Following the “great recession” of 2008 – 2009, the United States economy has slowly but steadily recovered. Much of this has been propelled by the deft management of quantitative easing (QE) by the U.S. Federal Reserve Bank. As the U.S. contributes over 19% of the world’s gross domestic product (GDP), its health is paramount to creating a positive climate for investing. Following an anemic GDP growth rate of 1.7% in 2011, the rate of growth has improved to about 2.0% (annualized) during 2012, a rate that is expected to be sustained in 2013.
Against this backdrop, the U.S. stock market has performed well over the past two years. The S&P 500 Index has recovered to its highest level since 2007. During this period, the U.S. market has outperformed Canada’s, a reversal of the previous decade. Canada’s resource heavy stock market has struggled lately, in response to a slowdown in Chinese economic growth.
While the climate has improved in the United States, it is far from perfect. Unemployment has remained stubbornly high, at 8.1%. Interestingly, there has been strong job creation in the private sector, with 415,000 net new jobs added since early 2009. This has been more than offset by the loss of 700,000 government jobs at the state and local level. The best area for new job creation has been California, where 365,000 new jobs were added in the first half of this year.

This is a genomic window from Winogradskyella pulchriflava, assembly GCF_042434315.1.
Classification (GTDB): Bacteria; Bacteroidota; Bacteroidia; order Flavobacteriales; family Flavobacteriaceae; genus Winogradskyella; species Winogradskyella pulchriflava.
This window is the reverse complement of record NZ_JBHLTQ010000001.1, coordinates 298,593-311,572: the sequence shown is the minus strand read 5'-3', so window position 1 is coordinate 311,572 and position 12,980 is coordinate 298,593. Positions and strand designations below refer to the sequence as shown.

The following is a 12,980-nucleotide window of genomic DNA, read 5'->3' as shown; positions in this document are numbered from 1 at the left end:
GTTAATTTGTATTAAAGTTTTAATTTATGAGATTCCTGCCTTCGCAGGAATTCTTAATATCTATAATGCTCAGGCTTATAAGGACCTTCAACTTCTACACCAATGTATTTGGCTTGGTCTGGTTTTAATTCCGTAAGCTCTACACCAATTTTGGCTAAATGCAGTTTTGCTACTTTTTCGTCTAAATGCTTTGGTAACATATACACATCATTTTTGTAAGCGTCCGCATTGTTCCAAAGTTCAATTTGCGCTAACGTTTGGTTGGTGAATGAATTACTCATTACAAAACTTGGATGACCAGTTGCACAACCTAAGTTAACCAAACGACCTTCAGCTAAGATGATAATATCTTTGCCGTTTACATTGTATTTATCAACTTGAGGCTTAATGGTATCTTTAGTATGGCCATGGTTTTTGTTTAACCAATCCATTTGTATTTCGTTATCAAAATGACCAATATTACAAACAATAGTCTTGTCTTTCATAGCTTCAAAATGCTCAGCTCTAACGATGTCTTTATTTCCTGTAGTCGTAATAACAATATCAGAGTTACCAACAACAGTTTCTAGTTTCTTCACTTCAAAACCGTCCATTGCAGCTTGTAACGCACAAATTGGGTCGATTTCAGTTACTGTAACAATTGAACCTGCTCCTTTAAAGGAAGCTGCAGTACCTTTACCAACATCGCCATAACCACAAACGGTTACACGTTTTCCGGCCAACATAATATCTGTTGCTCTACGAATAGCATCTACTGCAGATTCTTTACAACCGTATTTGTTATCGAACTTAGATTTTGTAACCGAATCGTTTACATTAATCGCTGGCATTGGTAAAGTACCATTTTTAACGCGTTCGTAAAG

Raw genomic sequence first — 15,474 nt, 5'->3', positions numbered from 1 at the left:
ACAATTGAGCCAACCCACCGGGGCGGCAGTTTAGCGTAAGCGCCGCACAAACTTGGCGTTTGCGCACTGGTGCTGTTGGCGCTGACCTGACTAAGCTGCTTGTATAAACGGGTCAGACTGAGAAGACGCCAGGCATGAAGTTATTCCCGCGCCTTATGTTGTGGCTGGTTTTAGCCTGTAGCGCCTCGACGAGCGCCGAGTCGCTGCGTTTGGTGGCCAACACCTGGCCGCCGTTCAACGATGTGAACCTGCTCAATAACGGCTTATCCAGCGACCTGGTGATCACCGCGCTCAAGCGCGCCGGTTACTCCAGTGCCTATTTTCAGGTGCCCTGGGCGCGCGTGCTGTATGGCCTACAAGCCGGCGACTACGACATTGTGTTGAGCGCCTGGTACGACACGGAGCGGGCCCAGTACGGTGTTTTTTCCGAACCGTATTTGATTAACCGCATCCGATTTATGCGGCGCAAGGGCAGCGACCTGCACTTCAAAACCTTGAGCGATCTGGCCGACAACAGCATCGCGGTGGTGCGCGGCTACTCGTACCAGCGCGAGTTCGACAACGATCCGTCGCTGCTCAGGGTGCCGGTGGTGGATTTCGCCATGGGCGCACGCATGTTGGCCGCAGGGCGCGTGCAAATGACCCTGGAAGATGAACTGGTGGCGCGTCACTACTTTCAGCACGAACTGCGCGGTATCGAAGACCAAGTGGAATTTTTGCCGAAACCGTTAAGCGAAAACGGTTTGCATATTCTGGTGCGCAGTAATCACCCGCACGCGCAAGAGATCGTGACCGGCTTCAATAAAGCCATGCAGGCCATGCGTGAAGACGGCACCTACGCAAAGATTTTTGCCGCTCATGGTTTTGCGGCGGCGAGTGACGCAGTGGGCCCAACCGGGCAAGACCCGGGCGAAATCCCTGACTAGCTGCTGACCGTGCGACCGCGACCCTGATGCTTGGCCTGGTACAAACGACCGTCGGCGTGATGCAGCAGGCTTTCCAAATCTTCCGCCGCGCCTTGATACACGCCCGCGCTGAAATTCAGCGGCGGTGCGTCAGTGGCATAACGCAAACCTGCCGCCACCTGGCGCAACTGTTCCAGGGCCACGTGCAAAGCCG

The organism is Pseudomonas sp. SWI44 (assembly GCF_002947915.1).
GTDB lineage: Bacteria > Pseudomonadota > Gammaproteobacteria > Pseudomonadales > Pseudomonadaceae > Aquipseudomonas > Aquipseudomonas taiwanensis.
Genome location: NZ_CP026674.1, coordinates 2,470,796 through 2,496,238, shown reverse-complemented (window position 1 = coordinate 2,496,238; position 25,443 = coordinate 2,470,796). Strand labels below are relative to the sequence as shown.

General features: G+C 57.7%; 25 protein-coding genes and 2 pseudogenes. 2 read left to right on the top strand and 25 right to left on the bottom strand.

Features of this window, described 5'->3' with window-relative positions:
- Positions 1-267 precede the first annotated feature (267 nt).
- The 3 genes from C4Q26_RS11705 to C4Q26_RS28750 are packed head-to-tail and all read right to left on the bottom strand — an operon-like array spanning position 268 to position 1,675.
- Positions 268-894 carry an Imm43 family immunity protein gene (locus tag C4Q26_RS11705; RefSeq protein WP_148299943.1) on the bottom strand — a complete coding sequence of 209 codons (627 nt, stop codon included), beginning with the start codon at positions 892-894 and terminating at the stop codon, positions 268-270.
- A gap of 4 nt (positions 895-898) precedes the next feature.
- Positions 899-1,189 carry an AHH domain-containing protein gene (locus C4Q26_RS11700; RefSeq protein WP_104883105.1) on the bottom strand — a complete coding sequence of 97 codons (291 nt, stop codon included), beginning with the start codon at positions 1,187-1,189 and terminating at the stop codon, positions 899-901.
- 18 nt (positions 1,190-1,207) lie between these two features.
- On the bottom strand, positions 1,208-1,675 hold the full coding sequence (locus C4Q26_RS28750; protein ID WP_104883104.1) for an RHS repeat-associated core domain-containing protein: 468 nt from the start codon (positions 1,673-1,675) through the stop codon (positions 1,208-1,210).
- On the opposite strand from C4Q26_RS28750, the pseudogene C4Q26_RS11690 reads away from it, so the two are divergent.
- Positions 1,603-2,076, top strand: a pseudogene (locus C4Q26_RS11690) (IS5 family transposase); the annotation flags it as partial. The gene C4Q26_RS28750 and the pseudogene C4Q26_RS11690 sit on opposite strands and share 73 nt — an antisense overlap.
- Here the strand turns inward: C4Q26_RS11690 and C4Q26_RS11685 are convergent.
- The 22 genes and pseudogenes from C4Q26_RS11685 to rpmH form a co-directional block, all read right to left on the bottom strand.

The U.S. housing market is beginning to recover from its dramatic crash in 2008. As excess inventories become absorbed, prices have firmed modestly, and some new construction is appearing. Another key industry in the U.S., autos, has rebounded nicely. U.S. consumers have been making a concerted effort to pay down their debt, with savings rates now at their highest since the early 1970’s. With credit card debt increasingly under control, there are signs that mortgage debt is also beginning to be tamed.
There is a worrying element on the immediate horizon. With election season in full force, the politicians in Washington have delayed dealing with an issue known as the “fiscal cliff”. This refers to the scheduled expiration of tax cuts from the Bush era, along with government spending cuts that were negotiated last year. Should these cuts be allowed to expire on December 31st, this could reduce U.S. GDP by up to 5%, sending the country back into recession. In detail, if the tax cuts expire, long-term capital gains rates will increase from 15% to 23.8% and marginal income tax rates will climb from 35% to 43.4%. This would result in a total tax increase of $536 billion in 2013, money that wouldn’t be available to help sustain the recovery. Following the U.S. elections on November 6th, the Democrats and Republicans will have about six weeks to negotiate the terms of an effective delay to these cuts. We believe that they will come to an agreement, although it will likely involve some last minute brinkmanship.
Over the past year, we have gradually increased the weighting of U.S. stocks in your portfolios. We own U.S. companies that have a truly global scope to their businesses, generate growing cash flow from operations, and allocate free cash flow in a manner that is attractive to shareholders. We will continue to monitor our holdings of these companies and seek new ones that fit this profile.